Pentagon to transfer $1.5 billion to border wall from Afghan forces and other areas

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Acting U.S. Secretary of Defense Patrick Shanahan speak to the media at the State Department in Washington, U.S., April 19, 2019. REUTERS/Joshua Roberts

Acting U.S. Defense Secretary Patrick Shanahan has approved the transfer of $1.5 billion to build more than 80 miles (130 km)of barriers on the border with Mexico, U.S. officials said on Friday, including taking about $600 million from an account meant for Afghan security forces.


The latest move was opposed by congressional Democrats, who also criticized a March transfer of $1 billion in military money to fund Republican President Donald Trump's wall.

"The funds were drawn from a variety of sources, including cost savings, programmatic changes and revised requirements, and therefore will have minimal impact on force readiness," Shanahan said in a statement.

Shanahan said that the U.S. military had more than 4,000 service members on the border, along with 19 aircraft.

All 10 Democrats on Senate appropriations subcommittees that handle defense, veterans affairs and related spending, wrote to Shanahan to oppose the decision. "We are dismayed that the Department has chosen to prioritize a political campaign promise over the disaster relief needs of our service members," they said.

A U.S. official said the latest transfer would include $604 million from funds for the Afghan security forces, which are struggling to hold territory against Taliban militants.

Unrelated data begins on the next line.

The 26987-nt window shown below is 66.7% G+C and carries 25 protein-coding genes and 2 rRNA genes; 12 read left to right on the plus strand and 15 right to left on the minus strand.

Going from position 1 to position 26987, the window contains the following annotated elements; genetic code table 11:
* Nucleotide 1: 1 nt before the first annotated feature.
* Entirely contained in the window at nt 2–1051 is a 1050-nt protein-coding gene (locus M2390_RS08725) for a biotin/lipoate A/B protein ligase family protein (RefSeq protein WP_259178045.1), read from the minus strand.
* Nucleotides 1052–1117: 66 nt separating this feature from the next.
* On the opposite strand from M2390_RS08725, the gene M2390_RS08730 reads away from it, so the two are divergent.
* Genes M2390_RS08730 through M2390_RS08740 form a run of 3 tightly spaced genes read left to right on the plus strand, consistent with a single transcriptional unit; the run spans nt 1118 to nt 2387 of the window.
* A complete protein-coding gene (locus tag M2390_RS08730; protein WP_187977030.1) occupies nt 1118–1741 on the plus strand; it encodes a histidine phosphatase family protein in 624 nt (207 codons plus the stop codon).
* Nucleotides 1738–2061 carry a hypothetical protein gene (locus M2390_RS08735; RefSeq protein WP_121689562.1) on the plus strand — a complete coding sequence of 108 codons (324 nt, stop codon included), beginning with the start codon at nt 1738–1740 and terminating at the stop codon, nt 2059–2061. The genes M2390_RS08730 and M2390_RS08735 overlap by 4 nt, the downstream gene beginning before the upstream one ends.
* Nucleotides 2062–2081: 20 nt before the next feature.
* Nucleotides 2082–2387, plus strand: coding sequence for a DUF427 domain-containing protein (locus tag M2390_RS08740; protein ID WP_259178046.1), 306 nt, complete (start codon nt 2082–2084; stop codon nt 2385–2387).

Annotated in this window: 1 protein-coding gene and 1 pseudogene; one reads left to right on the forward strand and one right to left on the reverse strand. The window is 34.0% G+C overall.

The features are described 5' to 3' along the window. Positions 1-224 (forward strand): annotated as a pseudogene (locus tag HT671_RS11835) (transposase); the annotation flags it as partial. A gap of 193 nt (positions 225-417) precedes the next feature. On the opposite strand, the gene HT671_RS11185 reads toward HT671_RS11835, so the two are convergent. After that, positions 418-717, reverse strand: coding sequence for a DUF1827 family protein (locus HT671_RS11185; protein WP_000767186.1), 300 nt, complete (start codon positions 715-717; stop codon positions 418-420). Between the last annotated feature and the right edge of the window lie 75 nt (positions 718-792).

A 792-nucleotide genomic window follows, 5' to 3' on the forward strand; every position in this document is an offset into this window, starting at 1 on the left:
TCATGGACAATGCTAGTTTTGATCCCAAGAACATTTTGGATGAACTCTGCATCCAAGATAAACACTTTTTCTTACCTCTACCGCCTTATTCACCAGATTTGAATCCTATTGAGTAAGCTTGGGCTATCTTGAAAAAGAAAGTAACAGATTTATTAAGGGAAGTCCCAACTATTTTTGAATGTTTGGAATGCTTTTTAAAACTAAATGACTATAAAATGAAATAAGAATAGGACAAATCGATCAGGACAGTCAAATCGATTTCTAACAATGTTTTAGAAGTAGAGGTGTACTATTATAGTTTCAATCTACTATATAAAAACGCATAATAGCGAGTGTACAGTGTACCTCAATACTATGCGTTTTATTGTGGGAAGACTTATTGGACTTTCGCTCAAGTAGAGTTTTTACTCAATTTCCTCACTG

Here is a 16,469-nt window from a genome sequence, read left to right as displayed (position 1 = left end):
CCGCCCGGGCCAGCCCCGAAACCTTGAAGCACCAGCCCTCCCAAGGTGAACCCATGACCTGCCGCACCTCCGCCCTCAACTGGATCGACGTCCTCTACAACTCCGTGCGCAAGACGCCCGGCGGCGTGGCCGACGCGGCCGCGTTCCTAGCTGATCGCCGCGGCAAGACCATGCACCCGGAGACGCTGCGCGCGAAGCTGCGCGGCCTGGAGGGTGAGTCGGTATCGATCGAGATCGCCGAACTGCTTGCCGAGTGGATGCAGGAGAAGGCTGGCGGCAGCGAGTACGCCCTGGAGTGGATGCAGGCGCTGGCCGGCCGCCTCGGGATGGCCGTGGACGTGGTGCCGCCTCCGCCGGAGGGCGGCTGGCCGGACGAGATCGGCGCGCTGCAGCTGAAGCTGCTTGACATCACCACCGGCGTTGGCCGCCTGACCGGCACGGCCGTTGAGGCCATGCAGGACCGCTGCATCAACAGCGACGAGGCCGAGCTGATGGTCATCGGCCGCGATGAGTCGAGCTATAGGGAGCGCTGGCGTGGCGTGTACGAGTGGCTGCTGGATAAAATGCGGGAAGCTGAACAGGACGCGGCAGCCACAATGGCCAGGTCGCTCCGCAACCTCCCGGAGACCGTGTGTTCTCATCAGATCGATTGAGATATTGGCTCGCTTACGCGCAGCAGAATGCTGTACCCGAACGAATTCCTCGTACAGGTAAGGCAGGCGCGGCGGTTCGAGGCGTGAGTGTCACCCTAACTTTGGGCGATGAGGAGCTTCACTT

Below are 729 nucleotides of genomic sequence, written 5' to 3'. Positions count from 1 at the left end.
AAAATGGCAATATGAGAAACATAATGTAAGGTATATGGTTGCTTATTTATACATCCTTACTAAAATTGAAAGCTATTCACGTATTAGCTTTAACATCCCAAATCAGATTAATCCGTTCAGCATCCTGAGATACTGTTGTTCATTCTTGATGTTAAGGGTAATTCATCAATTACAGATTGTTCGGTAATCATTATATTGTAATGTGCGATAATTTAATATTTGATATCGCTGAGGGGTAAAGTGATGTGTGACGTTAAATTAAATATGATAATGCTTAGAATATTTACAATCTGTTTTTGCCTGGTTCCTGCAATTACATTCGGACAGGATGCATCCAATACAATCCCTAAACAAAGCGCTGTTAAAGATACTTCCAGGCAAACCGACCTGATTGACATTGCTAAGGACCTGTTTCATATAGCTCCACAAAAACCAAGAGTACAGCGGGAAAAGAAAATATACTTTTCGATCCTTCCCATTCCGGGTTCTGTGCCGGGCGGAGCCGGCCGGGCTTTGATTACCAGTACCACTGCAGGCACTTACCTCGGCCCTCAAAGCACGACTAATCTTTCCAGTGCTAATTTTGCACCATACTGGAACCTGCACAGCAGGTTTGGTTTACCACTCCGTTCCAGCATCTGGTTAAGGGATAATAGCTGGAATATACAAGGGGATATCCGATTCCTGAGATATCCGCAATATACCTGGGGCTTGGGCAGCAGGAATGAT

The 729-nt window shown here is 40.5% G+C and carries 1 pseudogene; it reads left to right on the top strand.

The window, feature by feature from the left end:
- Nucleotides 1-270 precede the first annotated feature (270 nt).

The United States had appropriated $4.9 billion in support for those forces this year. The official said the money was taken from that account because they found savings in contracts.

"It took less money to meet the policy commitment than we thought," another U.S. official said, adding this was not the first time money had been reprogrammed from the account.

The United States is in talks with the Taliban to end the 17-year-long war. U.S. and Taliban negotiators wrapped up their sixth round of peace talks on Thursday with "some progress" on a draft agreement for when foreign troops might withdraw.

But there is concern that overstretched Afghan forces could crumble if U.S. troops leave.

The remainder of the money will come from a chemical demilitarization program, a retirement account, funds for Pakistan and Air Force programs.

Lawmakers have hinted they may respond by putting new restrictions on the Pentagon's authority to move money around, as it has done in the past to deal with natural disasters.

Immigration is a signature issue of Trump's presidency and re-election campaign. He declared a national emergency in order to redirect funding to build a border wall without Congress' approval, and his fellow Republicans in Congress sustained his veto of legislation that would have stopped it.

(Reporting by Idrees Ali, additional reporting by Patricia Zengerle; Editing by David Gregorio, James Dalgleish and Jonathan Oatis)

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